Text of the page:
The other compensation was that all these causes looked achievable. However bad things might have been, they seemed to be getting better. That was because they were. Civil Rights were progressing, albeit slowly, in America. Hanging in Britain was just about to come to an end. Despite Hungary, the Soviet Union was disowning the cruder kinds of Stalinism. We in Britain were already starting to ‘liberate’ our colonies, a process that was made to appear smoother and more consensual than it really was. (See my ‘Imperial’ books.) Things looked promising for gays, with the Wolfenden Report (1957). Feminism appears to have been a bit behind the other ‘causes’ – it certainly didn’t make the limelight – but at least women could work now. In fact anyone could work. There was virtually no unemployment (1.8% in 1956, I think). Anyone who wanted could have a job, and ‘privileged’ people like me had a choice of them. (I swithered between jobs in academia, the Foreign Office, the theatre and the BBC. I could have walked into any of them; not because I’m particularly talented, but because they were all recruiting like mad.) The few disadvantaged were rescued by a pretty generous welfare state, and all of us could call on the brilliant new NHS, at its peak then, for first-class medical treatment, free.

All this was buttressed ideologically by a wide-ranging – almost universal – belief in the inevitability of social and political betterment, through the United Nations, the friendly old Commonwealth, and the welfare state: the ‘progressive’ stage of our domestic history. No-one dreamt that we could ever regress from that. The Labour Party was pretty progressive – enough for me, at any rate. Even the Tories, who were in government for most of the 1950s, embraced the welfare state, and even boasted of extending and improving it. The welfare state would have a wider beneficial effect, too, by providing a compromise position for those unattracted by both American-style capitalism, and Soviet communism. This, and decolonisation, made ‘progress’ inevitable on the international front, too.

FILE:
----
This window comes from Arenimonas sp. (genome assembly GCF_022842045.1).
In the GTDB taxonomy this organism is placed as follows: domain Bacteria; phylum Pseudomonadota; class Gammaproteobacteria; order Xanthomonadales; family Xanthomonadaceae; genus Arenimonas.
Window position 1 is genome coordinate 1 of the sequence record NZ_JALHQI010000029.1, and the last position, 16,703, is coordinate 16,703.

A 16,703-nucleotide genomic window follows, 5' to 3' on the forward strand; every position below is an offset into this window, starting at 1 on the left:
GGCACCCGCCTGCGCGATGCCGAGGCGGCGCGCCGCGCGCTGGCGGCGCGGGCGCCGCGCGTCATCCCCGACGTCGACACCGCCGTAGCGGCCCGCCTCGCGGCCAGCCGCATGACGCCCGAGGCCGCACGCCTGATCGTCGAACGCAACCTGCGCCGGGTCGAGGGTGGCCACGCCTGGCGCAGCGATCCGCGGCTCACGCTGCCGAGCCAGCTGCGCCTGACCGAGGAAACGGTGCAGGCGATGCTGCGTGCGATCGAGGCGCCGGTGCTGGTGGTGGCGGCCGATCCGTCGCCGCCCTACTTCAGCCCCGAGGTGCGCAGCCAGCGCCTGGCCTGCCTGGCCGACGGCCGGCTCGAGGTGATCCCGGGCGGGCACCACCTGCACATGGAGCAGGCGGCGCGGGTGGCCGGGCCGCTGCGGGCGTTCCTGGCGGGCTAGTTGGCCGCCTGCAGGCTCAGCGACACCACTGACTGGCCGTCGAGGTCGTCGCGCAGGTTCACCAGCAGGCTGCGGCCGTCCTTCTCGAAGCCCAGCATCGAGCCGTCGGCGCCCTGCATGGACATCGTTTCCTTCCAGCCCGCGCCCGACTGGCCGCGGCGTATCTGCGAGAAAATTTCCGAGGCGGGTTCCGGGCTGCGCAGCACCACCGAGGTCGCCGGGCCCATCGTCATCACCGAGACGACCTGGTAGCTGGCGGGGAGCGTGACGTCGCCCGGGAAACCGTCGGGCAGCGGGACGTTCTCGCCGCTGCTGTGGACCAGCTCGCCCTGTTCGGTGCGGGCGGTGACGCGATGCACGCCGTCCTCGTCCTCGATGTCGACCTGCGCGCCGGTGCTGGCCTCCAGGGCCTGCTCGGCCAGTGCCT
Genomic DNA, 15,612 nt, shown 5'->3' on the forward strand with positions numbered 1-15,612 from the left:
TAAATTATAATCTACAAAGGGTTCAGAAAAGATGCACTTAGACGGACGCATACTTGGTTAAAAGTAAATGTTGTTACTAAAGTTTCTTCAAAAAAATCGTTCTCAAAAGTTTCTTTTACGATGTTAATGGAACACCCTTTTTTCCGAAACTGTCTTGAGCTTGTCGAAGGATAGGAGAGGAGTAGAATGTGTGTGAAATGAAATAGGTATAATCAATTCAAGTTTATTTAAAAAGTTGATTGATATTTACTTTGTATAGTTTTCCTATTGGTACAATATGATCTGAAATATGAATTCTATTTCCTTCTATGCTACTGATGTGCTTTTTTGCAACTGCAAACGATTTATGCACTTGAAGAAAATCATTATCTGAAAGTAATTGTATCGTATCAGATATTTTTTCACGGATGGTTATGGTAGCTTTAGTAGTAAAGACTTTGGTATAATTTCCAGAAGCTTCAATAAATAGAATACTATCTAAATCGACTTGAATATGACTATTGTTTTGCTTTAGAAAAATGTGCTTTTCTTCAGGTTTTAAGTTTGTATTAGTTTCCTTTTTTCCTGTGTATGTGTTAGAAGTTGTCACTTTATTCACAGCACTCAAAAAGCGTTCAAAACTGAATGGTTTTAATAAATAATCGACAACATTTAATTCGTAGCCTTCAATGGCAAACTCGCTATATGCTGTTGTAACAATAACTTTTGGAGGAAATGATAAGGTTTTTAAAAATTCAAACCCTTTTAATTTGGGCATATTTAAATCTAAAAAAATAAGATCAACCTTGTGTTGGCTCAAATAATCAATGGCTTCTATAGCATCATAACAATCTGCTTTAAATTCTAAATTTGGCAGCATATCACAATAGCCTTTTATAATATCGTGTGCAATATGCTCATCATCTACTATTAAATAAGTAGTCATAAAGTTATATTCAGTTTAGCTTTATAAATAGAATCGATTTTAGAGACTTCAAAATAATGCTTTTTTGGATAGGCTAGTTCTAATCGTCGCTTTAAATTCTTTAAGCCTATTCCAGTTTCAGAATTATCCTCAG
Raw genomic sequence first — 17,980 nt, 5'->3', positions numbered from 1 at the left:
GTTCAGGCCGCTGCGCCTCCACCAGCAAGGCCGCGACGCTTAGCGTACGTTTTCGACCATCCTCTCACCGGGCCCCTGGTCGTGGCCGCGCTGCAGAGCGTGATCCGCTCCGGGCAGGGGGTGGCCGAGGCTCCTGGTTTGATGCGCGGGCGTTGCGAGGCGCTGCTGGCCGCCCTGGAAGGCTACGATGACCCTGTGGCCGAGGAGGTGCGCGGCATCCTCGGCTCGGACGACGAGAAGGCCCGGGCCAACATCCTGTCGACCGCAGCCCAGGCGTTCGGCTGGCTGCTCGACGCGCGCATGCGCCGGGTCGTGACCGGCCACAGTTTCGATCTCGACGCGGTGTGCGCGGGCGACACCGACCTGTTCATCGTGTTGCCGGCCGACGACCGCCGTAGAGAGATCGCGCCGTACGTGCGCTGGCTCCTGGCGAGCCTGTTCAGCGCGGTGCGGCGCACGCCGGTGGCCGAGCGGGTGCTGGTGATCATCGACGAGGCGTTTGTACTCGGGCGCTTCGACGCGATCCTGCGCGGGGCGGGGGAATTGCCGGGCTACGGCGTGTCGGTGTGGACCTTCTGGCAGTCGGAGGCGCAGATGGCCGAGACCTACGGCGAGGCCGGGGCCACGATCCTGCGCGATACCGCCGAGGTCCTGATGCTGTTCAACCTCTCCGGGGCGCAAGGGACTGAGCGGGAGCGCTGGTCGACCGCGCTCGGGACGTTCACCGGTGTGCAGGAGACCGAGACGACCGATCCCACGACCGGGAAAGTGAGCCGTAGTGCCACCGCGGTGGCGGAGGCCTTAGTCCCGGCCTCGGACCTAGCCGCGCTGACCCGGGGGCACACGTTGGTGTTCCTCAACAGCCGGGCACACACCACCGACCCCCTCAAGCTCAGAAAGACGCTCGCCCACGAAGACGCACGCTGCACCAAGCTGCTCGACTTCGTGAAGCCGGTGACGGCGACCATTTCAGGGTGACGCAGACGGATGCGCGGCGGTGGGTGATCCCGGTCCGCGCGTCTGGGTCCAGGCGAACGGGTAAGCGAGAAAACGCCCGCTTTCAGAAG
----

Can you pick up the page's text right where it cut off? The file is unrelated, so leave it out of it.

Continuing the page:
Which puts the finger on the main difference – for me – between the 1950s and the 2010s: which is that sixty years ago there was hope, whereas there seems to be very little of that today. That hope may possibly have been misplaced, even naïve – though I think that if Britain had taken a different path from the 1970s onwards (a Swedish path, perhaps) things might have turned out differently. (That is, if it had been possible to take a different route; i.e. reckoning without the global capitalist juggernaut.) Today, it seems to me, there’s very little of this kind of hope. That’s why these two books about 1956 were so deeply nostalgic for me. I’d swap my colour TV – even my iPhone – for a tot of hope, any day.

About bernardporter2013

Retired academic, author, historian.
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2 Responses to 1956

  1. Pingback: We Lucky, Lucky Oldies | Porter’s Pensées

  2. Pingback: The 1950s: Joan Bakewell and Me | Porter’s Pensées